Winter, it’s cold, all right.

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The Walk Home

Yes, like everywhere in the lower mainland, it’s cold, very cold, so cold we had to bring all our drinks in from our carport crush bar because they were freezing (Oh, the hardship). It snowed and then it melted a bit and froze, so you can walk on top of the snow and every now and then your boot breaks through for an icy, winter surprise.

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Winter at the Edge of the Forest.

Meaghan assured me that the trees had protected the forest paths from getting covered, but they really were snowy and hikers and bikers (dedication!) had packed the snow down into white, glassy trails. My snow boots don’t have enough traction and when I tried to go uphill I would just slide back down. I had to go off the trail and find a way to use untrodden snow on the side for grip. Eventually we had to decide between trail and logging road and road won because I could navigate it. The only scary part was the downward icy hill leading to the swamp bridge—go on your bum or risk a swamp bath.

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Camp Road

The next day I went to Canadian Tire and bought some Grip-Ons, which are light weight crampons that go over your shoes. They work okay. I still fell over once on top of the slag heap near Old Japantown, I think because I am a clumsy walker to begin with and the Grip-Ons made me too confident.

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Oh, this Whacky Village.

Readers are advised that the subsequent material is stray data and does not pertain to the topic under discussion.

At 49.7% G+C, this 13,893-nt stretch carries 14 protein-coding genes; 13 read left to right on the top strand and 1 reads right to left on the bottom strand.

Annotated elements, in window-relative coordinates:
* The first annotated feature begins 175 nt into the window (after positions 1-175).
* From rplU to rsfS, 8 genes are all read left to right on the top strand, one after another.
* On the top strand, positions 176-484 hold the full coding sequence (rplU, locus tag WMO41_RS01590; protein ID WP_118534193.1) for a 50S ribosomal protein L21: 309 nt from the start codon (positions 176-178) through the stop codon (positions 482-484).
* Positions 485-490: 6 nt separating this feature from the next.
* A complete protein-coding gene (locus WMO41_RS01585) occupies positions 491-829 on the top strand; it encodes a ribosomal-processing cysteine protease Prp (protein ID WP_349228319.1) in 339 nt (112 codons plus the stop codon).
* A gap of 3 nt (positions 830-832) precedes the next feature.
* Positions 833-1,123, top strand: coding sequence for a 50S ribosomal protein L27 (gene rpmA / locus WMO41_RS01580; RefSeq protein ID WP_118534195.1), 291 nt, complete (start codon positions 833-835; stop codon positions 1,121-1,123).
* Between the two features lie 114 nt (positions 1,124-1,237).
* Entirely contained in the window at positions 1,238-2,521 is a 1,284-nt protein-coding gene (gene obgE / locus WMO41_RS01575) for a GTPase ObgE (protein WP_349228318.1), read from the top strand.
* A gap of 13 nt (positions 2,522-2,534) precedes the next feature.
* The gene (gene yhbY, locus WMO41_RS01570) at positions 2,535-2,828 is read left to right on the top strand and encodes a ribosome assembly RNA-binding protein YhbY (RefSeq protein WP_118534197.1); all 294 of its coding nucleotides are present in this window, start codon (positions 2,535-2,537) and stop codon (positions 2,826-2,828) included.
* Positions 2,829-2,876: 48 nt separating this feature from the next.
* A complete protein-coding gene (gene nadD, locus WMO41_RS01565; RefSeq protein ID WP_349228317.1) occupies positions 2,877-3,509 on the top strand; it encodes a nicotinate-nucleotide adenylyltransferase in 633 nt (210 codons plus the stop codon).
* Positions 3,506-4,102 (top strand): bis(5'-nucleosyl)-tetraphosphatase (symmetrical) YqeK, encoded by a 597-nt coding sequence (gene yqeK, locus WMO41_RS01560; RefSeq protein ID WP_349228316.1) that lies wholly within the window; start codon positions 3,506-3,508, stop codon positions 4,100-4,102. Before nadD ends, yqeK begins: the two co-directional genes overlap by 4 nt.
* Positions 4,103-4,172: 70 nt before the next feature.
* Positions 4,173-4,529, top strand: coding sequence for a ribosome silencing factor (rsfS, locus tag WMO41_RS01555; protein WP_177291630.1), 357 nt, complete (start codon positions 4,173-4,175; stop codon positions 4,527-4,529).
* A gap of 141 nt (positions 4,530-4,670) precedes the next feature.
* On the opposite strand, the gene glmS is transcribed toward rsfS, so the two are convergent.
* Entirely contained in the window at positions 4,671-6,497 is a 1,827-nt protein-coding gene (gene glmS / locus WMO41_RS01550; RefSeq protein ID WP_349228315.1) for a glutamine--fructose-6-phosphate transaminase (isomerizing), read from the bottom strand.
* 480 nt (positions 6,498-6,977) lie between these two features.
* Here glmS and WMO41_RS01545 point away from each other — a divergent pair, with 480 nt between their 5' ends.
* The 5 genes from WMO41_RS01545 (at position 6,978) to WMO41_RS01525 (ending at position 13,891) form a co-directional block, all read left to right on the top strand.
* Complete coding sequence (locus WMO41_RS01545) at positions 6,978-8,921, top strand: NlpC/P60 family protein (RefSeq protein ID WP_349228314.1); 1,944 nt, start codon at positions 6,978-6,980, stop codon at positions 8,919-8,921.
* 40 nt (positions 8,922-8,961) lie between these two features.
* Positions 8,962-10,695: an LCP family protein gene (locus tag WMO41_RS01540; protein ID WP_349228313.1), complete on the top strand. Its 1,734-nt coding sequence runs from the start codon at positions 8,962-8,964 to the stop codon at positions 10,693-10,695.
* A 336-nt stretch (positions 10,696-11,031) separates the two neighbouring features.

The Village does a kind of funny thing where they plow Main Street so that the snow pile is in the middle. Makes for interesting jaywalking.

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Villagers Enjoy the Swamp

Adam cleared some snow off the swamp and poured water on it (the swamp is only frozen in spots, which is weird when you walk on it because you can see spots that are liquid). Then he put some hockey nets and someone, maybe Adam as well, put a bench on there. It’s been sunny and the holidays so this skating “rink” is well used. In my imagination people forget to take these things off the swamp before the melt comes, and the swamp bottom is covered with hockey nets and benches, but really, Adam probably removes them in time.

At night the stars are beautiful, and sometimes there is moisture in the air which freezes and it makes an icy fog.

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Archie Roasts Oysters on a Winter Fire.

SO WHY DO WE STILL HAVE MOSQUITOES, THEN? WHY? I’ve been meaning to mention a quirk of Cumberland is we have mosquitoes all year ’round. The mostly don’t bite, mostly, but I do have an itchy bump on my index finger right now. I think the mosquitoes mainly live at our house, in the bathtub. When I shower I open the window over our bathtub and blow them outside. Take that, winter mosquitoes! So now you know how mosquitoes survive over winter—they migrate to Cumberland and vex us 12 months of the year. You’re welcome?

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Adam, Hero of the Swamp, and Step, Decked Out for New Year’s Eve. He Can Pull it Off!

 

 

 

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